In the same wild, mountain-carved territory as Yellowstone, Grand Teton, and Glacier National Parks — with perhaps even more off-grid adventure opportunities and beautiful backroads to explore — Sun Valley, Idaho, is the ultimate pit stop on any Western road trip. Though how you experience it is completely up to you.
Between free camping and luxurious hotels, ski resorts and mountain lakes, small-town charm and big-city culture, there’s no wrong way to go. Just make sure you stop for a bit — here’s why.
Five-hour radius: Wilderness in every direction
A hard-to-believe nature hub, Sun Valley is surrounded by vast wilderness areas, unbelievable ski resorts, geological wonders, mountain lakes, and historical sites. Within a five-hour drive, you’ll find numerous other world-class mountain towns like Jackson Hole, Park City, McCall, and Driggs, along with the smaller mom-and-pop ski areas such as Soldier Mountain, Bogus Basin, Pomerelle, and Lost Trail. Some of these are also on the Epic Pass like Sun Valley, which should make this part of the country a no-brainer for your next winter-season road trip.
The otherworldly volcanic landscape of Craters of the Moon National Monument and Preserve is just a couple hours away; so too are the surprisingly large inland sand dunes of Idaho’s Bruneau Sand Dunes State Park. If rivers are what you’re after, head north towards the Salmon, Big Lost, South Fork of the Boise, or the Payette River system, all of which are inside a half-day’s drive. And quality campgrounds can be found in every direction, with the Sawtooth National Recreation Area and Trail Creek campgrounds offering hook-ups and bathroom facilities.
Looking for uncharted wilderness? The largest roadless area in the Lower 48, the Frank Church-River of No Return Wilderness, is just out Sun Valley’s backdoor. So are other incredible wilderness and recreation areas in the Sawtooth, Pioneer, and Boulder Mountains. Lakes? The jaw-dropping vista from Redfish Lake’s main beach is always a crowd-pleaser, as is McCall’s Payette Lake and Jackson Hole’s Jenny Lake. Spoiled for choice doesn’t even begin to cover it.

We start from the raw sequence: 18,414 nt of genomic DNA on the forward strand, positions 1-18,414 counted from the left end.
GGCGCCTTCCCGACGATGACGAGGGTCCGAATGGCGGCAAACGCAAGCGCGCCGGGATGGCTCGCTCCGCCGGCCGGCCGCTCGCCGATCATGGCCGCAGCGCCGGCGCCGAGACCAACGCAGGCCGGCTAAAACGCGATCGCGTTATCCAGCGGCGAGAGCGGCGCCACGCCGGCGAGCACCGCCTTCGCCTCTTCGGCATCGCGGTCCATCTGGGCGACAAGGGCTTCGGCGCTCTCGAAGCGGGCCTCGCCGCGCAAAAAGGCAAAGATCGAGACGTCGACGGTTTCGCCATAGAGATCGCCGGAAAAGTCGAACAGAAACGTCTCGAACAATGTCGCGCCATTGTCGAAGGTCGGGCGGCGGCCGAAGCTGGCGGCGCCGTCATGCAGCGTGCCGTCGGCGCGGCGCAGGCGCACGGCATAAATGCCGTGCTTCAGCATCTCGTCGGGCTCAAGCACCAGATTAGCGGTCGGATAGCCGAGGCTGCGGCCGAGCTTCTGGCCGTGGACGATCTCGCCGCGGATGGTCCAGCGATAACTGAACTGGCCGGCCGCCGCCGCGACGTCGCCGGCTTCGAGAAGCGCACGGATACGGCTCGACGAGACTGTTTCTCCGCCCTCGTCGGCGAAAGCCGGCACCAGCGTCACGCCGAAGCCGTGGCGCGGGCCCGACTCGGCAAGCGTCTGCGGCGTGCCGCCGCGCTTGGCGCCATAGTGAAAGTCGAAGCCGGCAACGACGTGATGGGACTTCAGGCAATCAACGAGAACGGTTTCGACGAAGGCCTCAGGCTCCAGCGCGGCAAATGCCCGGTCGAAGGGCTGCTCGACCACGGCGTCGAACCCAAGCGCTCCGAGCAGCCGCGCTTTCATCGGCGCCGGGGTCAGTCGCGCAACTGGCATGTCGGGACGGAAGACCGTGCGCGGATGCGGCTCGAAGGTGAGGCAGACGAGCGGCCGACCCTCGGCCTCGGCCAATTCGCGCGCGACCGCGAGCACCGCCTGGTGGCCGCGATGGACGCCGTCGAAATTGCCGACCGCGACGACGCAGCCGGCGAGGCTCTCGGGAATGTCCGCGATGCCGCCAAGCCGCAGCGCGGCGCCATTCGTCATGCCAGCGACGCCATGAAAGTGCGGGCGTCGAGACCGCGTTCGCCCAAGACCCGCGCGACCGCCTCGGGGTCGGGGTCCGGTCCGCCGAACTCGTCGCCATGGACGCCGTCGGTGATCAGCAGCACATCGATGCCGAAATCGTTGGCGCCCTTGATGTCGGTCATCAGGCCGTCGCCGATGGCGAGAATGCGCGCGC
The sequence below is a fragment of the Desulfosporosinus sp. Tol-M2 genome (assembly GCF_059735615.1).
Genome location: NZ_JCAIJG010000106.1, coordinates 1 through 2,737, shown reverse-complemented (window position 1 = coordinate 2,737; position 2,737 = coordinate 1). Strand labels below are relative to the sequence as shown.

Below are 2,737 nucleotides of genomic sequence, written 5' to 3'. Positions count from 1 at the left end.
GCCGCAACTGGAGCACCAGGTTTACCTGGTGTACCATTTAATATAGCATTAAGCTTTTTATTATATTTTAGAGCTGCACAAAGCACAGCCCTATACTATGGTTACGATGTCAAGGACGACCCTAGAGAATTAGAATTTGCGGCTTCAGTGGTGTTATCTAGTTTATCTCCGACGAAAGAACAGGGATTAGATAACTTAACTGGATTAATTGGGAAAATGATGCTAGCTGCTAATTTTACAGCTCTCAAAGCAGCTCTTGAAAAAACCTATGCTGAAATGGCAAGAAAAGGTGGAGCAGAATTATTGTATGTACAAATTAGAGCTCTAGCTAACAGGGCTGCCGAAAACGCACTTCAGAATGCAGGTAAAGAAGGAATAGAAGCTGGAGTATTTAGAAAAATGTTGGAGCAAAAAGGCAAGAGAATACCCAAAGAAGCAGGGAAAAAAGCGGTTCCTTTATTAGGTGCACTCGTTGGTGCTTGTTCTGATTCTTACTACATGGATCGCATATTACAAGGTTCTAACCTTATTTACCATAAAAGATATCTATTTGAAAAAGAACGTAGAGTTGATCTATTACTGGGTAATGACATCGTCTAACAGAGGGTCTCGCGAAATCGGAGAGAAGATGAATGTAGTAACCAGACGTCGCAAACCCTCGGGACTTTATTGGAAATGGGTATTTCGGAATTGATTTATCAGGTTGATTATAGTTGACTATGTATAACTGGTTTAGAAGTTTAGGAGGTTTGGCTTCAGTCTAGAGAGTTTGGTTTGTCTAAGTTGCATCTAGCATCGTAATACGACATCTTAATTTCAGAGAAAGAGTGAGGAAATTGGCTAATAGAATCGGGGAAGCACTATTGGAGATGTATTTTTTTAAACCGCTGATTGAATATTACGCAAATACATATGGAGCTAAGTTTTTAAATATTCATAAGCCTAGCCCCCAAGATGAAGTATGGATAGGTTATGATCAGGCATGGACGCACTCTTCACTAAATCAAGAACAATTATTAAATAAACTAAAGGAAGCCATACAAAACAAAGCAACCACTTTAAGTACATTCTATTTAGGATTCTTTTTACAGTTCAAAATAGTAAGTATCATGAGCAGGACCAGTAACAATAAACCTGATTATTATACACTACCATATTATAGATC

Five-minute radius: Exploring in town
Highway 75 turns into Main Street in Ketchum, where Warm Springs Road and Sun Valley Road merge at one of three stoplights in town. The Pioneer Saloon is a few steps from this intersection — Sturtevants is too, with its convenient rental fleet and full-service bike/ski shop. Sun Valley Resort’s, pools, spas, restaurants, and four-season recreation options are about a mile down the road.
Despite its size — and lack of stoplights — the town of Ketchum is packed with shops, restaurants, bars, things to do, and art and culture opportunities. Try the wings at Sawtooth Brewery & Tap Room and burgers at the iconic Grumpy’s, or nab delicious take-out from Rickshaw — the Szechuan beans with locally raised Lava Lake Lamb is a favorite.
The swimming hole behind the Ketchum Skate Park is a great place to cool off in the summer; catch a rainbow trout here come fall and winter. And the wide-open, dog-friendly, grassy fields of Atkinson’s Park are perfect for stretching all six of your legs, regardless of season. (Just please clean up after your pet!)
Looking for history? Ernest Hemingway’s favorite place to fish, Silver Creek — with its legendary and hard-to-catch brown trout — is close by, as is the house where he was living when he died. You can pay your respects at the Hemingway Memorial, just east of the Sun Valley Lodge, or at the Ketchum Cemetery, the site of his grave.
There’s also the Ernest Hemingway Festival every September, one of many world-class events to grace Sun Valley throughout the year. Keep an eye on the local calendar for upcoming happenings including concerts, gallery openings, stage performances, and the famous Basque Trailing of the Sheep Festival.
Driving into Sun Valley for the first time is unforgettable no matter which direction you’re coming from. The north? You’ve already passed through spectacular wilderness areas, along deep river canyons, through the Sawtooth Valley, and by the headwaters of the mighty Salmon River — one of the last great free-flowing wilderness river systems in the country. The experience of cresting Galena Summit and heading down into Sun Valley is a sweet one.
Coming from the east? Well then, you’ve driven right over the jaw-dropping and white-knuckle-inducing Trail Creek Summit. The road is long and dirt most of the way, rattling right through the divide between the Pioneer and Boulder Mountains before joining the meandering Trail Creek. Eventually, the dirt turns to pavement and vivid views of Bald Mountain and Sun Valley Resort come into frame. The first building you’ll see is the stunning Sun Valley Resort Clubhouse, and it always feels like arriving, no matter how many times you’ve done the drive.
If you’re coming from the south — which most people do — high-desert prairies and large swaths of flat farmland run right up to the mouth of the Wood River Valley. If you catch yourself wondering just where the heck the mountains are, you wouldn’t be the first. Until about 30 miles south of Sun Valley, it’s mostly wide-open pastures and fields of alfalfa. But the valley slowly begins to narrow as you head northward, passing through the towns of Bellevue and Hailey; as you round the turn and cross the Big Wood River one last time, just south of Ketchum and Sun Valley, you finally set eyes on the mountains. It’s always a bit surprising — and inspiring — even for longtime locals. Bald Mountain’s famous ski-resort bowl runs rise quickly to the west, and layer upon layer of peaks unfold to the north.
Sun Valley truly is the gateway to Idaho’s vast and storied wilderness. Don’t miss it on your road tour of the great American West.